“Most of the bodies were under the destroyed building,” he said.

The Taliban claimed responsibility in a statement to the media just hours after the attack and later said its representatives met Monday with U.S. representatives to discuss “ending the invasion of Afghanistan” in talks that were to continue Tuesday. They are meeting in Qatar, where the Taliban have a political office.

Read Full Article>>

AP: The Latest: 12 killed in Taliban attack in east Afghanistan

KABUL, Afghanistan (AP) — The Latest on developments in Afghanistan (all times local):

An Afghan official says the Taliban attack on a military base and police training center in the country’s east has killed at least 12 people, mostly military personnel, and wounded over 30.

Salem Asgherkhail, head of the area’s public health department, says some of the wounded have been taken to the provincial hospitals while the more serious cases have been sent to the capital, Kabul, for treatment.

He was not able to provide a casualty breakdown or say how many of the wounded were transferred to Kabul following the coordinated Taliban attack on Monday morning on a military base and a training center in eastern Maidan Wardak province.

NYT: Afghan Spy Agency Says It Kills Taliban Mastermind of Deadly Attack

KABUL/PESHAWAR, Pakistan — Afghan main spy agency said on Wednesday it had killed the Taliban commander behind a deadly attack on an agency base this week, and vowed to hunt down and kill all of those involved.

The National Directorate of Security (NDS) said the Taliban commander, identified only as Noman, was killed in an air strike on Tuesday night.

The agency said Noman as the mastermind of a Monday attack on an NDS base in Maidan Wardak province, west of Kabul, in which the NDS said 36 people were killed and 58 wounded. Other officials said the casualty toll was higher.

“Noman, along with seven others, was targeted after being identified by the NDS forces in an operative task,” the security agency said in a statement.

“NDS will follow the terrorist group and kill them all.”

The Taliban, in a statement, denied that the commander had been killed.

The insurgent attack in Maidan Wardak was the latest to inflict heavy casualties on government forces and underlined the heavy pressure they are facing as increasingly confident Taliban fighters step up violence, even as diplomatic efforts to end the conflict are underway.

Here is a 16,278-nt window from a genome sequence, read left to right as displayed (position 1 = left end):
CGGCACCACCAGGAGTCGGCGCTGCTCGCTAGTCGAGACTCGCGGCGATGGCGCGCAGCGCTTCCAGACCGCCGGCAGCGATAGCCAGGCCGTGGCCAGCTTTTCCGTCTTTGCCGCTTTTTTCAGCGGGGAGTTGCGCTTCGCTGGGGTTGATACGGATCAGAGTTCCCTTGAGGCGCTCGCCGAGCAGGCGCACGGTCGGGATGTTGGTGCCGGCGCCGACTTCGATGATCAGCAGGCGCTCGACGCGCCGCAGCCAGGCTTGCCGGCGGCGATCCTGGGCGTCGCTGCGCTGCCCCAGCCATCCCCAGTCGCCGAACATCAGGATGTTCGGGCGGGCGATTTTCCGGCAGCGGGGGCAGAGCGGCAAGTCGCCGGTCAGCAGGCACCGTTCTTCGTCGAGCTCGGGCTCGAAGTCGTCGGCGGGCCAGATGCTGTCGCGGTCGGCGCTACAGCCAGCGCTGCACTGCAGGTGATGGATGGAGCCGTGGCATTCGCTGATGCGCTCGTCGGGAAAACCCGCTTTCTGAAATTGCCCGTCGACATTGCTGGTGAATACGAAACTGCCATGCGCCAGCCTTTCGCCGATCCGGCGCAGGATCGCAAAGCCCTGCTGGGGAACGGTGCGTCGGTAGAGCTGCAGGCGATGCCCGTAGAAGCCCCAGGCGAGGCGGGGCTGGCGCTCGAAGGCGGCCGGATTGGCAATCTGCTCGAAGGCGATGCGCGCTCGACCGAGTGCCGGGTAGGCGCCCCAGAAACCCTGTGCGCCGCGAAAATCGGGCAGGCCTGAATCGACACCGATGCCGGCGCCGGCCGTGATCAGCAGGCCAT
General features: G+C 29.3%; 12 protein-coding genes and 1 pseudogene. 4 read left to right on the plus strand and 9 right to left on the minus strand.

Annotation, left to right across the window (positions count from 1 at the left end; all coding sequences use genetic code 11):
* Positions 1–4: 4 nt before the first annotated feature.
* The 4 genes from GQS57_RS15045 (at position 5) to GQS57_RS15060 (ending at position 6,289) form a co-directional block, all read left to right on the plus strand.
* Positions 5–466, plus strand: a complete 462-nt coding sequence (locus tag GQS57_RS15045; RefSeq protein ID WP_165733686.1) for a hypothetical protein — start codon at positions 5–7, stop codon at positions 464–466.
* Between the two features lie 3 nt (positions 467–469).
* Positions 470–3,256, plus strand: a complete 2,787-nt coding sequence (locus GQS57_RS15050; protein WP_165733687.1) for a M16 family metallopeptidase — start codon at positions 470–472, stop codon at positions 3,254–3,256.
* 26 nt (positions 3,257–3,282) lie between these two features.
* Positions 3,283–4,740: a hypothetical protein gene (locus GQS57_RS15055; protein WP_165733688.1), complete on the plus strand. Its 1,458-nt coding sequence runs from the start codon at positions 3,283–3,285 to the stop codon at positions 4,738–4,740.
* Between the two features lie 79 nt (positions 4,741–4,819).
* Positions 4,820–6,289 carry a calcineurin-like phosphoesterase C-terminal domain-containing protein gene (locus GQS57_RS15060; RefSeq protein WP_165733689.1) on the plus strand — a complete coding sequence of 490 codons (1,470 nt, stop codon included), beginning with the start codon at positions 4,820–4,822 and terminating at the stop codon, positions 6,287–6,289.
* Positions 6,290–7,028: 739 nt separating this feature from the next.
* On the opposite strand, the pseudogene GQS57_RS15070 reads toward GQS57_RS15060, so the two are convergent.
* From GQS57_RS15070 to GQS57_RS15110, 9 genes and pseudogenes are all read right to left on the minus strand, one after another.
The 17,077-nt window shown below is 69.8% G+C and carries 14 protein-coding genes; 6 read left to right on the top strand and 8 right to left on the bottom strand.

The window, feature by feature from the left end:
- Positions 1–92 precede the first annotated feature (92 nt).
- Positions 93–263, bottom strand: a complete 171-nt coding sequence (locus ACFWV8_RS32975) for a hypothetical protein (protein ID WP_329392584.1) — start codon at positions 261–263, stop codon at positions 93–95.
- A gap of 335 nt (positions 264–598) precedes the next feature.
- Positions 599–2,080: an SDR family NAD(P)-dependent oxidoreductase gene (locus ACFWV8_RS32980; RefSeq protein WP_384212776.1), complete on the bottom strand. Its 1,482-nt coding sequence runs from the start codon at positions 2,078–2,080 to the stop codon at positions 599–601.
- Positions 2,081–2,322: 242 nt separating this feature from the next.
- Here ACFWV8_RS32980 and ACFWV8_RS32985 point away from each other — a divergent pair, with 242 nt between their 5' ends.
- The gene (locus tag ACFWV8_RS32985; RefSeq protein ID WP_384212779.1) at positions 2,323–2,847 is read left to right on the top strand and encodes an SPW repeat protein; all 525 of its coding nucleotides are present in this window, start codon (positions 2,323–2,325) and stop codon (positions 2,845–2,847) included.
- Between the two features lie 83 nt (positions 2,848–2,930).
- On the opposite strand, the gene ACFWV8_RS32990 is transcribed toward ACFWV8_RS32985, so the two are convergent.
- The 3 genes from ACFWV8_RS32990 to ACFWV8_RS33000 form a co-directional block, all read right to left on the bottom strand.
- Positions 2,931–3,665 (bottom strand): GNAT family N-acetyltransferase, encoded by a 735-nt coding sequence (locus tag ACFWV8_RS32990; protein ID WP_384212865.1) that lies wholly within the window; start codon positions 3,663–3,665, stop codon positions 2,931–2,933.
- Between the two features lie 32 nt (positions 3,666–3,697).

It was not immediately clear if the air strike that killed the militants was supported by U.S. forces.

The violence this week came as leaders of the hardline Islamist group met U.S. officials for talks to try to agree on a way to end the 17-year war.

Officials from the two sides have met at least four times in recent months but the militants have refused to talk to the U.S.-backed Kabul government.

Casualties, Exclusive of Civilians

Recent Casualties:

Color Denotes Today’s Confirmation

The Department of Defense announced today the deaths of one soldier, one sailor and one DOD civilian who were supporting Operation Inherent Resolve.

The deceased are:

Army Chief Warrant Officer 2 Jonathan R. Farmer, 37, of Boynton Beach, Florida. Farmer was assigned to 3rd Battalion, 5th Special Forces Group (Airborne), Fort Campbell, Kentucky.

Navy Chief Cryptologic Technician (Interpretive) Shannon M. Kent, 35, of upstate New York. Kent was assigned to Cryptologic Warfare Activity 66, based at Fort George G. Meade, Maryland.

DOD civilian Scott A. Wirtz of St. Louis, Missouri. Wirtz was assigned to the Defense Intelligence Agency as an operations support specialist.

Farmer, Kent and Wirtz died Jan. 16, 2019, in Manbij, Syria, as a result of wounds sustained from a suicide improvised explosive device.

The Department of Defense announced today the death of a soldier who was supporting Operation Freedom’s Sentinel.

Sgt. Cameron A. Meddock, 26, of Spearman, Texas, died Jan. 17, 2019, in Landstuhl, Germany, as a result of injuries sustained from small arms fire during combat operations on Jan. 13, 2019, in Jawand District, Badghis Province, Afghanistan.

Meddock was assigned to 2nd Battalion, 75th Ranger Regiment, Joint Base Lewis-McChord, Washington.

Cost of War in Iraq>>

Cost of War in Afghanistan>>

Care for Veterans:

PTSD: National Center for PTSDPTSD Care for Veterans, Military, and FamiliesSee Help for Veterans with PTSD to learn how to enroll for VA health care and get an assessment.

All VA Medical Centers provide PTSD care, as well as many VA clinics.Some VA’s have programs specializing in PTSD treatment. Use the VA PTSD Program Locator to find a PTSD program.

If you are a war Veteran, find a Vet Center to help with the transition from military to civilian life.

Call the 24/7 Veteran Combat Call Center1-877-WAR-VETS (1-877-927-8387) to talk to another combat Veteran.DoD’s Defense Centers of Excellence (DCoE) 24/7 Outreach Center for Psychological Health & Traumatic Brain Injury provides information and helps locate resources.

Call 1-866-966-1020 or email resources@dcoeoutreach.orgMilitary OneSourceCall 24/7 for counseling and many resources 1-800-342-9647.Need further assistance? Get Help with VA PTSD Care

 

Afghan War Child

Please do not forget the children.

The McGlynn